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ON THE ROAD -- German Tour Opens Printers' Eyes Wide

April 2005
RADEBEUL, GERMANY--Customer demands, technology developments and market pressures are leading printers to think about pressroom productivity and efficiency in new ways. Format and substrate flexibility--along with a continual drive for makeready gains--have become part of a more complicated formula for determining the right production platform.

In the sheetfed printing segment, two production alternatives that have been getting greater attention of late are long perfectors and large-format presses. Koenig & Bauer AG recently held an open house at its sheetfed headquarters to give some 300 participants an opportunity to compare examples of each platform. A select group of U.S. commercial printers and trade press editors made a trek to the event at the invitation of KBA North America.

Chosen as a basis for the comparison were a 10-color, 41? Rapida 105 perfector (five-over-five) press and a six-color, 56? Rapida 142 straight press. Jürgen Veil, marketing manager and print specialist at KBA Radebeul, stepped attendees through a detailed analysis of the impact adding each of these two presses would have on an "average" medium-sized sheetfed shop. Based on the set of parameters he defined, Veil says retooling a shop in this manner will generate press capacity reserves, while substantially reducing labor costs for a standard job mix.

For a head-to-head comparison of the two presses, Veil used the job chosen for the later press demos--a 32-page brochure with four-page cover in A4 format. In this case, he contends a 56? press is more cost-effective than a 40?, five-over-five perfector for producing run lengths of 20,000 copies or more. This cost advantage widens as the run length increases, the marketing manager adds.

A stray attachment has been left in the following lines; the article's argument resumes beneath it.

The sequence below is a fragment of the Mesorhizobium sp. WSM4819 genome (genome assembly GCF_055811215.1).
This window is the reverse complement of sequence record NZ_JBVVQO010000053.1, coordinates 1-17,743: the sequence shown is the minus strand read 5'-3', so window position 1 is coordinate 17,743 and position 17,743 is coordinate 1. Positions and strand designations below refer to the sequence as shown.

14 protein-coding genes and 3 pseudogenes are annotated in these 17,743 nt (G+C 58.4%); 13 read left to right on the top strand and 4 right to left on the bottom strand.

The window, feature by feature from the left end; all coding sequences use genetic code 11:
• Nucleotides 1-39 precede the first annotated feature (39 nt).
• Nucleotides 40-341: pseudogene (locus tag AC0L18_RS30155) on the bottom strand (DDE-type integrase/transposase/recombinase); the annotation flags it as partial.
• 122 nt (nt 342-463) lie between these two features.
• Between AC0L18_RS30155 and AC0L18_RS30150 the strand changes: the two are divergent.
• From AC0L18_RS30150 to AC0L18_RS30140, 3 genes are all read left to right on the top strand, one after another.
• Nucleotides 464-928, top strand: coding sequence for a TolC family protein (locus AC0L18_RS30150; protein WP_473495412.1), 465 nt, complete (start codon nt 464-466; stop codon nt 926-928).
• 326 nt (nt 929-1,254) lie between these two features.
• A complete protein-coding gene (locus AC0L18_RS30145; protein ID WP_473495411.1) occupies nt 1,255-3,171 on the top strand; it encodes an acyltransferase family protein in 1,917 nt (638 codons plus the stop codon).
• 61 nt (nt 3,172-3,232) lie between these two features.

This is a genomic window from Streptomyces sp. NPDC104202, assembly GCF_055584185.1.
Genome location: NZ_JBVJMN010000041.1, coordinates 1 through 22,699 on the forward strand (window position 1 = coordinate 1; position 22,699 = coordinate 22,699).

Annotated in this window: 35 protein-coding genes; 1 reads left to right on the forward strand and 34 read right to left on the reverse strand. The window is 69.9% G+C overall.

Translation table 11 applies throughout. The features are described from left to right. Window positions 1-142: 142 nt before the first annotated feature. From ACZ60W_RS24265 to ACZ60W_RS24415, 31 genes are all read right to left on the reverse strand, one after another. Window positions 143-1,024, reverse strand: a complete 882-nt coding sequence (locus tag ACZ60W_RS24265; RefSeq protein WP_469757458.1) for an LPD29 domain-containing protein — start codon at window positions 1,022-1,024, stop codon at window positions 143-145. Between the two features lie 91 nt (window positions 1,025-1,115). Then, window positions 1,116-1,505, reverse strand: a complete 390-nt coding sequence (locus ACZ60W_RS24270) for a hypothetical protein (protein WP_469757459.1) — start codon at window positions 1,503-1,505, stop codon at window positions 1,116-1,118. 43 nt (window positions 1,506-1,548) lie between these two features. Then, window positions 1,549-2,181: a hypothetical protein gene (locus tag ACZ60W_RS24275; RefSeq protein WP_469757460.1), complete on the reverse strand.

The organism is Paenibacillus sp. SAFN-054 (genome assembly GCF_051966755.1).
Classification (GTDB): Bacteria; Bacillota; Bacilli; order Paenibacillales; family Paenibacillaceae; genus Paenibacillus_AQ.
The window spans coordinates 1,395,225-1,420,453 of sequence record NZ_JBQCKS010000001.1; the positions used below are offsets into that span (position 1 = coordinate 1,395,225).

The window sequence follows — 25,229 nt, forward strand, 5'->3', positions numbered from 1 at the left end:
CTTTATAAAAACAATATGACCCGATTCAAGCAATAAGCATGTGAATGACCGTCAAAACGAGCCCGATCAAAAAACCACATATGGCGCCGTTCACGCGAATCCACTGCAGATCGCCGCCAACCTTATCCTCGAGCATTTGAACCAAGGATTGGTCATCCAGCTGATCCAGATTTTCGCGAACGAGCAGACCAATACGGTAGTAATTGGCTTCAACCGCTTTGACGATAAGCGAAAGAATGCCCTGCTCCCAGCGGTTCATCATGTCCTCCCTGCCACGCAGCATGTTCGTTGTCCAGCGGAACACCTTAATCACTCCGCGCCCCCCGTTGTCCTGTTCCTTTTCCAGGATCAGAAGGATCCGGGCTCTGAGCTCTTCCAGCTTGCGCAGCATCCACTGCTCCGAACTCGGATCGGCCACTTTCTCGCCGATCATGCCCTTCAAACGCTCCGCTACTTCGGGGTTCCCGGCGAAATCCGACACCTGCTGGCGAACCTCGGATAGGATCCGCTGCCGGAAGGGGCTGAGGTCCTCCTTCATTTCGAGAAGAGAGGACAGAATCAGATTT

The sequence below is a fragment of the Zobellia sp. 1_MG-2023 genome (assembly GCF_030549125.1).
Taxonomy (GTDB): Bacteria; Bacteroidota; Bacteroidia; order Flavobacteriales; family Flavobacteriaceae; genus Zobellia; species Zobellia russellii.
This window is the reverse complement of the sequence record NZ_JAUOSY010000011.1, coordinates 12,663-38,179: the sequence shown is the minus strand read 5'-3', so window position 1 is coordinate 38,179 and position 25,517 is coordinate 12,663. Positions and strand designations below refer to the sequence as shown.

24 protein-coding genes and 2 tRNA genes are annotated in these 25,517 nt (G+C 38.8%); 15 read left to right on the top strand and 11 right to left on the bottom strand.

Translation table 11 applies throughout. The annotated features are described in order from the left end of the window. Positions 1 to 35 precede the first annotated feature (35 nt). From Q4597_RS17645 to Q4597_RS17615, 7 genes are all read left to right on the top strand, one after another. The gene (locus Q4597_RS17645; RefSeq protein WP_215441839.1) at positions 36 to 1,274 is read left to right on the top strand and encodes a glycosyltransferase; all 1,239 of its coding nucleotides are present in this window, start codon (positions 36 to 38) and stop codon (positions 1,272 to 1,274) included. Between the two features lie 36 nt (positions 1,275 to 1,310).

Below the 20,000 copy threshold, the long perfector is more economical and its cost advantage widens as run lengths decrease, Veil says.

Going Large

According to KBA, one of the key messages it wanted attendees to take away from the open house is that large-format printing can be a significantly more cost-effective production platform, particularly for longer print runs or challenging substrates. This press category also gives users the opportunity to extend their range of services, in particular, by printing large-format displays or posters.

Medium-size perfectors are more competitive at producing a succession of smaller jobs with a limited number of pages, KBA contends. Both platforms are said to offer similar performance in terms of quality, makeready times, manning levels and maximum running speeds.

As a common starting point for the printing demonstrations, the open house also featured an overview of a new management information system, called technoPLAN, from Rogler Software, a company based in Switzerland. The system was used to plan and estimate the test job for both presses.
 

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